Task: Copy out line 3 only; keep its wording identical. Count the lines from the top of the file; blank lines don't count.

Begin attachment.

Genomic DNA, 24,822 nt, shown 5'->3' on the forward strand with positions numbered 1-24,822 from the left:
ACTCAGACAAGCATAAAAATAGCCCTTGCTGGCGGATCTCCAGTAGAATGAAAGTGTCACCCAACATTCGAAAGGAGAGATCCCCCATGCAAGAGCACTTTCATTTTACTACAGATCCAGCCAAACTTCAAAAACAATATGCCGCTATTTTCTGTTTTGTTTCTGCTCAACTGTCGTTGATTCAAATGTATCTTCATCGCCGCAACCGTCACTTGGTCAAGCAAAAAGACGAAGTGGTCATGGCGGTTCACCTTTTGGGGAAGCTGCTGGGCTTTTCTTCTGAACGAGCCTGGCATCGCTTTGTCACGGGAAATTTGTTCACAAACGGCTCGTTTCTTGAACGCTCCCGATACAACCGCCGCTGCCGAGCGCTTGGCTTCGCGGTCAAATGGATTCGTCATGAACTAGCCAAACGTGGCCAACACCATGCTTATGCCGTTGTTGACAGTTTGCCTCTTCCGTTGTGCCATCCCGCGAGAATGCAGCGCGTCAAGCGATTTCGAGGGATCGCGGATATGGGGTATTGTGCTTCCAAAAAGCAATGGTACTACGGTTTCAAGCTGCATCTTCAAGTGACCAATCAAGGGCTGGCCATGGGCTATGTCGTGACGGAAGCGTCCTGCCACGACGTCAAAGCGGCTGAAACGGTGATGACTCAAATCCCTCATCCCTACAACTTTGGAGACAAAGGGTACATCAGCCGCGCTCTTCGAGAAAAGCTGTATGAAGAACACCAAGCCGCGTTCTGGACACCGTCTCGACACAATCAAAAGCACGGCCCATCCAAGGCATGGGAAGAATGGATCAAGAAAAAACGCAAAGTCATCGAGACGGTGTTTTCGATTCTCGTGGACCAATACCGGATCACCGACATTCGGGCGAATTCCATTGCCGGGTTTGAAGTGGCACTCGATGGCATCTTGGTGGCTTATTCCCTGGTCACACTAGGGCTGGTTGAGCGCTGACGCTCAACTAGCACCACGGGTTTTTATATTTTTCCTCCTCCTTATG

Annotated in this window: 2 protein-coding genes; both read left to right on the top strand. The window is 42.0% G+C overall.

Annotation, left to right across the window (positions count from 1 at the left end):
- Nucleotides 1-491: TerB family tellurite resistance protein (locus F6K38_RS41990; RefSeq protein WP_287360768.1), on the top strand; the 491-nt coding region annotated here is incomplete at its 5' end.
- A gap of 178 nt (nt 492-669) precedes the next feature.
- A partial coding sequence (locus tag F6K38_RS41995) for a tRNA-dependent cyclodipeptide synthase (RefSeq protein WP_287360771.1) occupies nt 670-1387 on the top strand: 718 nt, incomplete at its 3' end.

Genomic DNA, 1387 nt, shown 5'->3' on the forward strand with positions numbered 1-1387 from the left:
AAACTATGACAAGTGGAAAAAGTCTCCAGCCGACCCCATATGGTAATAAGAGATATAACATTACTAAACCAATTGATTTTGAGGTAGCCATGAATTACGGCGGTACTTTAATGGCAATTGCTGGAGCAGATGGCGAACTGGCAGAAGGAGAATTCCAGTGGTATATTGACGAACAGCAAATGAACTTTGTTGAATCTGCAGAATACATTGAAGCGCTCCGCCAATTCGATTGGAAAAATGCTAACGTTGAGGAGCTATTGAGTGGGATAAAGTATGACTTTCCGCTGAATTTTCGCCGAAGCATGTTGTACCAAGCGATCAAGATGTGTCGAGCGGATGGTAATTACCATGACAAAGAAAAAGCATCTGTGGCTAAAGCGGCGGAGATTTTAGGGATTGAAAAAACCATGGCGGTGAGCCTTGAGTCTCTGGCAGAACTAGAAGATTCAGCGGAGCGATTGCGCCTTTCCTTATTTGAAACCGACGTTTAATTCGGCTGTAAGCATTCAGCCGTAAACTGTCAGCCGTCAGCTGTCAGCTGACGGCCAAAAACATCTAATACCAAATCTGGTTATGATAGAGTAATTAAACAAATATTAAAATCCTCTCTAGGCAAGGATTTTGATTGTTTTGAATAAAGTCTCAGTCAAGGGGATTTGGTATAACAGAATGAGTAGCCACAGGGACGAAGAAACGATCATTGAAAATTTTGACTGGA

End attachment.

Annotated in this window: 2 protein-coding genes; both read left to right on the top strand. The window is 42.0% G+C overall.